Burnett Lane is Brisbane’s hippest hideaway filled with cool restaurants and bars. On the lower side of the lane is coffee house and bar, Brew, which is a Brisbane favourite. However, it’s the other side of the lane that gets less attention. Upper Burnett Lane features the edgy and cool tapas bar Super Whatnot, the elegant restaurant Survey & Co and The German Sausage Hut, which is open late serving delicious gourmet dogs and pretzels.

WORDS Alice Waterhouse


Kaleidoscope of colour

After the monochromatic palette of winter, it is only logical that the rising temperatures will bring brighter colours. Elementary colours are a key aspect of this trend, with bold hues being a feature on the catwalk. The emerging designer show at MBFF featured the kaleidoscope digital print garments by Sinead James.


Kidding around Embrace your inner child this season and celebrate the joys of being young. Think pastel colours and iridescent textures that are reminiscent of childrens dance costumes. Emerging Brisbane designer award winner, Austin Moro, showcased this trend at MBFF featuring bold, childlike flower graphics.

Bombs Away

Bomber Jackets are a key piece for this season, with lighter silky pieces emerging for the warmer weather. Think bold prints, oriental inspiration and mesh detailing when wearing these statement pieces.

Jas + Mine

Jasmine Dowling is a twenty-year-old blogger and creative from Brisbane. She’s passionate about fashion and design, something that is evident in her style blog jas + mine. Why did you get into the blogging sphere? I got into blogging half because I found myself documenting what I was wearing through Instagram and found a lot of people were asking if I had one so I thought why not? Plus I absolutely love fashion and the mixture of Graphic Design and Fashion so it would be a great opportunity to get my name out there mixing them both.

for me this season. Structured crops with circle skirts is also very high on my hit list.

How would you describe your style? I would say I am quite a feminine dresser who is attracted to anything that plays with volume, shape, colour, texture or print.

Where can you see yourself taking jas + mine? I think I would love just for it to be a platform to express my visual taste. I would love for it to grow further into the mixture of design and fashion.

What are your essential items for this Spring? I am sensing spring dresses will be an essential

When you’re not blogging, what are your favourite things to do in Brisbane? When I have a spare day I love going around and trying out different cafes, lounging in New Farm Park or visiting my favourite space - GoMA.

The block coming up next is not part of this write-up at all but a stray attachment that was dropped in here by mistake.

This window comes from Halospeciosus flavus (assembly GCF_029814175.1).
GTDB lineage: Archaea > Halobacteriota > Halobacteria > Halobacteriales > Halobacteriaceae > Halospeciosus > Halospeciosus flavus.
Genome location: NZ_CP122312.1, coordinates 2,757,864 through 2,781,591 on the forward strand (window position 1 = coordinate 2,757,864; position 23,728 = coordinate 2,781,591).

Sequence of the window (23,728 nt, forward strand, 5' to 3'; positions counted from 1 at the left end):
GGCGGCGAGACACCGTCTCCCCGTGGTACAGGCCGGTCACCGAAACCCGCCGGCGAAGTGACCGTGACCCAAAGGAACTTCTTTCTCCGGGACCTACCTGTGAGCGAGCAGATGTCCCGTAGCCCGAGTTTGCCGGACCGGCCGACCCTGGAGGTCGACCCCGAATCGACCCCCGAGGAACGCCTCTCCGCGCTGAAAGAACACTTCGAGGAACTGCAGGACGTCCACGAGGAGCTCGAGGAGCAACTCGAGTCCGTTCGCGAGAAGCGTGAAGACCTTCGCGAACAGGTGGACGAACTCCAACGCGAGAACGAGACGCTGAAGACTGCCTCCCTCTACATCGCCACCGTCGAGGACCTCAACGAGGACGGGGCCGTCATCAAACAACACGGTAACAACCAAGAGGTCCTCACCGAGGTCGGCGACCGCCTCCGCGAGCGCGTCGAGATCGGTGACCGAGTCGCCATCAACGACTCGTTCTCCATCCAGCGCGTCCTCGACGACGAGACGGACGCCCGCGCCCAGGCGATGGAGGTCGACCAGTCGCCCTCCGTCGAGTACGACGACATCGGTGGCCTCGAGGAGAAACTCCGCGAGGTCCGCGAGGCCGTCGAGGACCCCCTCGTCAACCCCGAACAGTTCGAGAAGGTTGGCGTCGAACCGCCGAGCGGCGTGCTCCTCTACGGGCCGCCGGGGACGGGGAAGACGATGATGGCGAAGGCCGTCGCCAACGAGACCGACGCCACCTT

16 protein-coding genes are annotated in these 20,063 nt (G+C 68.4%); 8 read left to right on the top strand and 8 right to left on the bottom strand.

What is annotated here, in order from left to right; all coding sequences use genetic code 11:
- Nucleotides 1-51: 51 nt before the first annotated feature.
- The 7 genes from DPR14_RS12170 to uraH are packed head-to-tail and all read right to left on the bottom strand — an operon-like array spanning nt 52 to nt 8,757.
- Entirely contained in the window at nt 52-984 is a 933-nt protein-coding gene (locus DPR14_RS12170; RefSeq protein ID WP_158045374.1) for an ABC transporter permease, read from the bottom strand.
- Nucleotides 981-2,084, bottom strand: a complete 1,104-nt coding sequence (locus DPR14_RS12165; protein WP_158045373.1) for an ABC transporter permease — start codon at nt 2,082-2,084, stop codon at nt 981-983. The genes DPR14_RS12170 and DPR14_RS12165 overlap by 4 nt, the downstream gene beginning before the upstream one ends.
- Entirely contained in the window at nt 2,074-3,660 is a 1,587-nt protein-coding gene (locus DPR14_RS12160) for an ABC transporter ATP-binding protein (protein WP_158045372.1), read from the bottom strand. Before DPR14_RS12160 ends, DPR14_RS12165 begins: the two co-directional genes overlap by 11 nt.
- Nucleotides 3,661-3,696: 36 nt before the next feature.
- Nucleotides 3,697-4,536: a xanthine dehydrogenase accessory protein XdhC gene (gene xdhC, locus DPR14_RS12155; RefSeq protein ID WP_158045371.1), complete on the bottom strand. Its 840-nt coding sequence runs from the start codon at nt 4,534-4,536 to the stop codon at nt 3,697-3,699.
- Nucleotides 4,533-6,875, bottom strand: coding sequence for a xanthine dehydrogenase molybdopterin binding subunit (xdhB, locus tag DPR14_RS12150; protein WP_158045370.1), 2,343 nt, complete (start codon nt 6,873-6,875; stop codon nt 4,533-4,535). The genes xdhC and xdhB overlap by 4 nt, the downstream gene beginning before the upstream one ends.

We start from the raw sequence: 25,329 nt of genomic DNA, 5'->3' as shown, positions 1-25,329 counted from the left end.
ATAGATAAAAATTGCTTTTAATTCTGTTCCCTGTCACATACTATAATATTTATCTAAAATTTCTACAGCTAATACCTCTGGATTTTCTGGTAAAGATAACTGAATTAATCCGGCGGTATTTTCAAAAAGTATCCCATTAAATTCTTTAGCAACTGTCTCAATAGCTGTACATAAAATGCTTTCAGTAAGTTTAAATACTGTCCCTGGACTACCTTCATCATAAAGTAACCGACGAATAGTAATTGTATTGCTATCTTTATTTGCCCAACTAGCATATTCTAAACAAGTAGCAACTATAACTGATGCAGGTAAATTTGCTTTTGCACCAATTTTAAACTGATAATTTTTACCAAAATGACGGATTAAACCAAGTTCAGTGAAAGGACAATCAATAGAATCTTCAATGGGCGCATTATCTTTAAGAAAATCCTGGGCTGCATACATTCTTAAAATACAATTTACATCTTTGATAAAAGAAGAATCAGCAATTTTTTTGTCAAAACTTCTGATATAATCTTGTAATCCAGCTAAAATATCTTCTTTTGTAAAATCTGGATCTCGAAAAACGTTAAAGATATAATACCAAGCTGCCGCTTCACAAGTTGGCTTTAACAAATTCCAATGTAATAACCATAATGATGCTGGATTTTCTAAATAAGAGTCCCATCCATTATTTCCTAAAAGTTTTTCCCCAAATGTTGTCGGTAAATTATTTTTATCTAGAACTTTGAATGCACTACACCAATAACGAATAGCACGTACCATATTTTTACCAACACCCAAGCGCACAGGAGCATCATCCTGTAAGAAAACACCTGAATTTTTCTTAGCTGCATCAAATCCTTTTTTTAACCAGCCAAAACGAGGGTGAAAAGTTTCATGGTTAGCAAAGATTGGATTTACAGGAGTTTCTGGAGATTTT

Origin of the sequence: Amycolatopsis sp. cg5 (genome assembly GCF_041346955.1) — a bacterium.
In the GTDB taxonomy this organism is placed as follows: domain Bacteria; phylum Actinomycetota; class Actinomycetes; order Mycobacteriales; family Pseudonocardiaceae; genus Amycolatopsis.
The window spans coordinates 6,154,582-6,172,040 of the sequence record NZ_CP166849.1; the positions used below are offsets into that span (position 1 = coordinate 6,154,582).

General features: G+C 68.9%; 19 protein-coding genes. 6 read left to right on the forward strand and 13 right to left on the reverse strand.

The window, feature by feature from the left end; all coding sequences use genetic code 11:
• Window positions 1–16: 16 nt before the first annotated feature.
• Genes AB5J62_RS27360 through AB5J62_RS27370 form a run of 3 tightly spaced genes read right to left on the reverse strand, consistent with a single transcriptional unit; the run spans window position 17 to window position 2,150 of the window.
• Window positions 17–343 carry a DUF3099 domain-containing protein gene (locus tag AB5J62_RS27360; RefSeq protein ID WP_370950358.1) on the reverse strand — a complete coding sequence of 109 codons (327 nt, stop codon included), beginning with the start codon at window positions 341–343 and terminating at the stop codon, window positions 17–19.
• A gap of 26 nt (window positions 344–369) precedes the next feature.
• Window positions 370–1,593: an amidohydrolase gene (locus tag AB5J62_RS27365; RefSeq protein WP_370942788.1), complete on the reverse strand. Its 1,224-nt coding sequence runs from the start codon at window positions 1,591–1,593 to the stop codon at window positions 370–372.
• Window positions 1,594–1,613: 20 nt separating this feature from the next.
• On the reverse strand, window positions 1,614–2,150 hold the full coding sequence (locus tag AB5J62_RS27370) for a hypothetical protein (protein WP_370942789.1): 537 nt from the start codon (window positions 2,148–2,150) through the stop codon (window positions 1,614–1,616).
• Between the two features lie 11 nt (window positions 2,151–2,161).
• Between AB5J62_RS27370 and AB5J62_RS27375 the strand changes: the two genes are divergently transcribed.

Photography by Michael Hughes

what kind of bird are you? A Moonrise Kingdom inspired editorial Photography by Kalindy Millions Styling and Clothing by We Were Warriors Modelling by Zoe Carrington Hair and Make Up by Nikki Triggs

Soot. Soot. is the Brisbane label run by talented fashion student, Edwina Sinclair. She has consistently put out amazing collections that are unique in design and feature beautiful prints and fabrics. Soot.’s upcoming Spring Summer 13/14 ‘Square Eyes’ collection is no exception.

How and when did your label Soot. come into fruition? The evolution of Soot. was very organic. When I was deciding what I wanted to peruse after I finished school I studied pattern making, sewing and design at private courses on my weekends. I had always been interested in fashion but needed to consolidate it. After I completed these short courses

I began designing. I had always been around design from a young age as my mum had a costume design business. The contacts she had helped me get my ideas from sketch to a wearable garment. I got a lot of interest from people to sell the clothes I had made; firstly friends and then a few stores approached me. That was how it all began.

Why do you like designing clothes? I love creating! I love the experimental process and the evolution of a garment from concept to sample. It is then so rewarding seeing your garments worn by others. The idea that the person bought it because it is special or unique to them.

Were there any particular inspirations behind the Square Eyes collection? The Square Eyes collection is a fusion of Japanese Kawaii and the grunge of East London. After studying a semester abroad at the London College of Fashion for three months. I feel that this influenced the garments and styling of the collection. I always have a cute and quite feminine aesthetic and I think this is really heightened by my travels to Japan. Kawaii- ‘loveable’, ‘cute’, or ‘adorable’ is the quality of cuteness in the context of Japanese culture. It has become a prominent aspect of Japanese popular culture, entertainment, clothing, food, toys, personal appearance, behavior, and mannerisms.


Who do you picture as the ideal Soot. wearer? Having the Soot. Concept Store made me realize the diverse range of people who would buy my garments and some were very unexpected. If I had to put the Soot. girl into words I would have to say that she is a girl like myself (I would wear every piece in my collection). She loves anything creative and searches for beauty in all her surrounding. She wants a garment with some voila! What do you love most about Spring in Brisbane? The weather and the beach! Graduating from QUT this year, what can we expect from your graduate collection? My graduate collection is quite different from Soot. The pieces aren’t as wearable and definitely emphasize humor and voluminous shapes. As it is only a six piece collection I really wanted to push